Celebrate the European Day of Languages with us!

Throughout Europe, 800 million Europeans are represented in the Council of Europe's 47 member states and all are encouraged to discover more languages at any age, as part of or alongside their studies. This stems from the Council of Europe’s conviction that linguistic diversity is a tool for achieving greater intercultural understanding and a key element in the rich cultural heritage of our continent. Therefore, the Council of Europe, in Strasbourg, promotes plurilingualism in the whole of Europe

At the Council of Europe’s initiative, the European Day of Languages has been celebrated every year since 2001 on 26 September - together with the European Commission.

Now available:
THE SECRET AGENT'S LANGUAGE CHALLENGES APP!



7 event suggestions involving social distancing



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You can learn languages, too!


Download the brochure!

ICT language tool of the week

Socrative (mobile response quizzer/poller)

Socrative is a free student response system. Teachers can set up quizzes or team quiz "races" and students can submit responses instantly on their phones or computers. Results can be displayed named o... view details

Myth or fact?

1. My mother tongue is all I need.

Myth   Fact
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2. I’m not bilingual/multilingual. I can only speak one language.

Myth   Fact
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3. Most people in the world use more than one language.

Myth   Fact
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4. English is the only language children need.

Myth   Fact
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5. Children get confused if they learn more than one language at the same time.

Myth   Fact
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6. I can’t help a child to learn or use a language I don’t know (well enough) myself.

Myth   Fact
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7. If learners don’t know the language of schooling, they’ll learn it best by being exposed to that language only - and by using that language only.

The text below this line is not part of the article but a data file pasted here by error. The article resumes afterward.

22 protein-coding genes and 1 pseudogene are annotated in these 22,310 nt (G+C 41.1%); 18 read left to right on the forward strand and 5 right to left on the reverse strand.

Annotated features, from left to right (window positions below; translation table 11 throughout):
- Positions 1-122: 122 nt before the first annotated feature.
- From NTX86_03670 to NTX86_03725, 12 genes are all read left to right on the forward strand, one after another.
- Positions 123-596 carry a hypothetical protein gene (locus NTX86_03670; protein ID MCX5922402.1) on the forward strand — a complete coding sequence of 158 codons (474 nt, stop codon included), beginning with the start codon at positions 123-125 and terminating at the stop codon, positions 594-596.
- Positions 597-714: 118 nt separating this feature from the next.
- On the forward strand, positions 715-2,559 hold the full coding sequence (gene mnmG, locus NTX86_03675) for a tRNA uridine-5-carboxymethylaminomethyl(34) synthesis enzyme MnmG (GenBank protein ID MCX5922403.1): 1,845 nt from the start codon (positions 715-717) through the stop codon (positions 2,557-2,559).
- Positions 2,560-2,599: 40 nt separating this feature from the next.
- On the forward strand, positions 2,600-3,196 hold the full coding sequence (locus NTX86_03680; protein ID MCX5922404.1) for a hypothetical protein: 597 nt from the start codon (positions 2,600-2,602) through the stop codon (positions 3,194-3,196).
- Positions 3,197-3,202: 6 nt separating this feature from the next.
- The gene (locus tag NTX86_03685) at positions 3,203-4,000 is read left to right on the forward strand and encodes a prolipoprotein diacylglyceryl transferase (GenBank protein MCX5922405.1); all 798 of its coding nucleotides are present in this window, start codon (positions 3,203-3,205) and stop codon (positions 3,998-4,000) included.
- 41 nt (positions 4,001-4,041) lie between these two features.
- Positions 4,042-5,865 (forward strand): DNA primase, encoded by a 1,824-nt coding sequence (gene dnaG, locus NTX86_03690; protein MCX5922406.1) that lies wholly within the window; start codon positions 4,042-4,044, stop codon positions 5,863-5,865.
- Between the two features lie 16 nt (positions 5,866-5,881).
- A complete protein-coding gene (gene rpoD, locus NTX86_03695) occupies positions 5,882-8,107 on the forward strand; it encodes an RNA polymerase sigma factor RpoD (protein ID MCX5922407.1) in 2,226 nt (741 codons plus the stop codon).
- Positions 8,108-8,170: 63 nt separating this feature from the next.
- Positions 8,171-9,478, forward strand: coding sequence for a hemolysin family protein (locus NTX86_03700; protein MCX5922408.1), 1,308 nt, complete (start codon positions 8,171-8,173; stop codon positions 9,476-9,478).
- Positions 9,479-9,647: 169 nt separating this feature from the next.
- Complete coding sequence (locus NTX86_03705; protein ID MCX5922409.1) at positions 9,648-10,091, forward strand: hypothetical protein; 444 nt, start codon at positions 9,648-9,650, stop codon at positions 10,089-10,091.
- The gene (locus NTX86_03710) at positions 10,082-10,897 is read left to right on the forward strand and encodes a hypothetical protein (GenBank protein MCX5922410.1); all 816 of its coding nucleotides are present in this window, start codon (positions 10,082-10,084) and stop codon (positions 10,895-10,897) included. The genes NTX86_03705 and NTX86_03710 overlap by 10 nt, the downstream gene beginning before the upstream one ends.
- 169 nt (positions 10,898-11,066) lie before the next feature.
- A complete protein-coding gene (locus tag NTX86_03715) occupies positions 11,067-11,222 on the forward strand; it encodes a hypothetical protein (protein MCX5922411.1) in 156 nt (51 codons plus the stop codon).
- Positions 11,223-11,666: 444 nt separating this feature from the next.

Myth   Fact
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8. Continued use of the home language(s) will interfere with children’s learning of the language of schooling.

Myth   Fact
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9. My job is to teach X as a foreign language and not to deal with other languages in my classroom.

Myth   Fact


Why did you decide to learn a language?

What most motivated you to learn a language – was it any of the reasons below (choose a maximum of 3)? If it was none of these – let us know your reasons – we will announce the results on 25 September!
 
Other
 

Activities

The EDL language challenges

  
This year we are inviting everyone to participate in a language challenge around the European Day of Languages! 
The 51 challenges contained within the handbook encourage learners to go a little outside their comfort zone and take advantage of the plentiful opportunities available to practice or learn more about a language beyond a classroom context. Find out more
Language challenge of the day: Play a board game with your friends speaking a foreign language!

EDL T-shirt competition


Send us your design/image/graphic and have your layout on the official EDL T-ShirtFind out more

Which language is it?

We all know this situation: on a bus, in a café, on the street we hear two people talking in a foreign language. And we wonder what language it is. Let's do some training here and next time this happens to you you will easily recognise it!
 
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Newest Events

25/9/2020 -
LT
Veliuons gymnasium
28/9/2020 - 2/10/2020
www
25/9/2020 -
FI
Helsinki Central Library Oodi
28/9/2020 -
FR
Lycée St François d'Assise
10/10/2020 -
LV
Staiceles pilsētas bibliotēkā

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Statistics for 2020 
 
528 44 227352
events countries participants

Did you know that...

The European Day of Languages is being supported and coordinated by the European Centre for Modern Languages of the Council of Europe? The Council of Europe is the continent's leading human rights organisation. It includes 47 member states, 27 of which are members of the European Union.



 

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Self-evaluate your language skills

The 'Self-evaluate your language skills' tool helps you to assess your level of proficiency in the languages you know according to six reference levels described in the Common European Framework of Reference for Languages (CEFR).

Start now!